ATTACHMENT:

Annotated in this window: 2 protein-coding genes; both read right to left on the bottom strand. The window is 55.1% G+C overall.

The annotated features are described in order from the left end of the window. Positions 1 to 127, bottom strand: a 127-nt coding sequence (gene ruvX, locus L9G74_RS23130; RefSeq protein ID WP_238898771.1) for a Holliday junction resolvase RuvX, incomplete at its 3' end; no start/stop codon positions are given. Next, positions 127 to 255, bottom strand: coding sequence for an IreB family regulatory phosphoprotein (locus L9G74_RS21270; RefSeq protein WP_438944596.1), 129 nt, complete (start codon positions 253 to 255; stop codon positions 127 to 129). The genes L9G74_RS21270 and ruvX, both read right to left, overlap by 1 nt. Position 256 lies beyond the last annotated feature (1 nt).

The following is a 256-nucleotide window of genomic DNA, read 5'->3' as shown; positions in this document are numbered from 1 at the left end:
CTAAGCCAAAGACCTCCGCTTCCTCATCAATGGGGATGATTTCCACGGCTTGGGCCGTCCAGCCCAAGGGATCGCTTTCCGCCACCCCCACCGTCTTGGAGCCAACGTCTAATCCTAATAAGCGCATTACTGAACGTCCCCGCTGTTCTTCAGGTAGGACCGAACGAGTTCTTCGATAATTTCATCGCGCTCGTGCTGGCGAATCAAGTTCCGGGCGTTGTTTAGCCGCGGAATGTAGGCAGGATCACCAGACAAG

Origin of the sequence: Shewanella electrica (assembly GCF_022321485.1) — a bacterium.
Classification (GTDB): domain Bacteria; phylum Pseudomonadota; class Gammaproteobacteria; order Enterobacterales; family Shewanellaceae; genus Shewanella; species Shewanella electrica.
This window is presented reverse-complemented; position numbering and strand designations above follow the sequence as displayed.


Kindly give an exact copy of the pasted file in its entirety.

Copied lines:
Annotated in this window: 2 protein-coding genes; both read right to left on the bottom strand. The window is 55.1% G+C overall.

The annotated features are described in order from the left end of the window. Positions 1 to 127, bottom strand: a 127-nt coding sequence (gene ruvX, locus L9G74_RS23130; RefSeq protein ID WP_238898771.1) for a Holliday junction resolvase RuvX, incomplete at its 3' end; no start/stop codon positions are given. Next, positions 127 to 255, bottom strand: coding sequence for an IreB family regulatory phosphoprotein (locus L9G74_RS21270; RefSeq protein WP_438944596.1), 129 nt, complete (start codon positions 253 to 255; stop codon positions 127 to 129). The genes L9G74_RS21270 and ruvX, both read right to left, overlap by 1 nt. Position 256 lies beyond the last annotated feature (1 nt).

The following is a 256-nucleotide window of genomic DNA, read 5'->3' as shown; positions in this document are numbered from 1 at the left end:
CTAAGCCAAAGACCTCCGCTTCCTCATCAATGGGGATGATTTCCACGGCTTGGGCCGTCCAGCCCAAGGGATCGCTTTCCGCCACCCCCACCGTCTTGGAGCCAACGTCTAATCCTAATAAGCGCATTACTGAACGTCCCCGCTGTTCTTCAGGTAGGACCGAACGAGTTCTTCGATAATTTCATCGCGCTCGTGCTGGCGAATCAAGTTCCGGGCGTTGTTTAGCCGCGGAATGTAGGCAGGATCACCAGACAAG

Origin of the sequence: Shewanella electrica (assembly GCF_022321485.1) — a bacterium.
Classification (GTDB): domain Bacteria; phylum Pseudomonadota; class Gammaproteobacteria; order Enterobacterales; family Shewanellaceae; genus Shewanella; species Shewanella electrica.
This window is presented reverse-complemented; position numbering and strand designations above follow the sequence as displayed.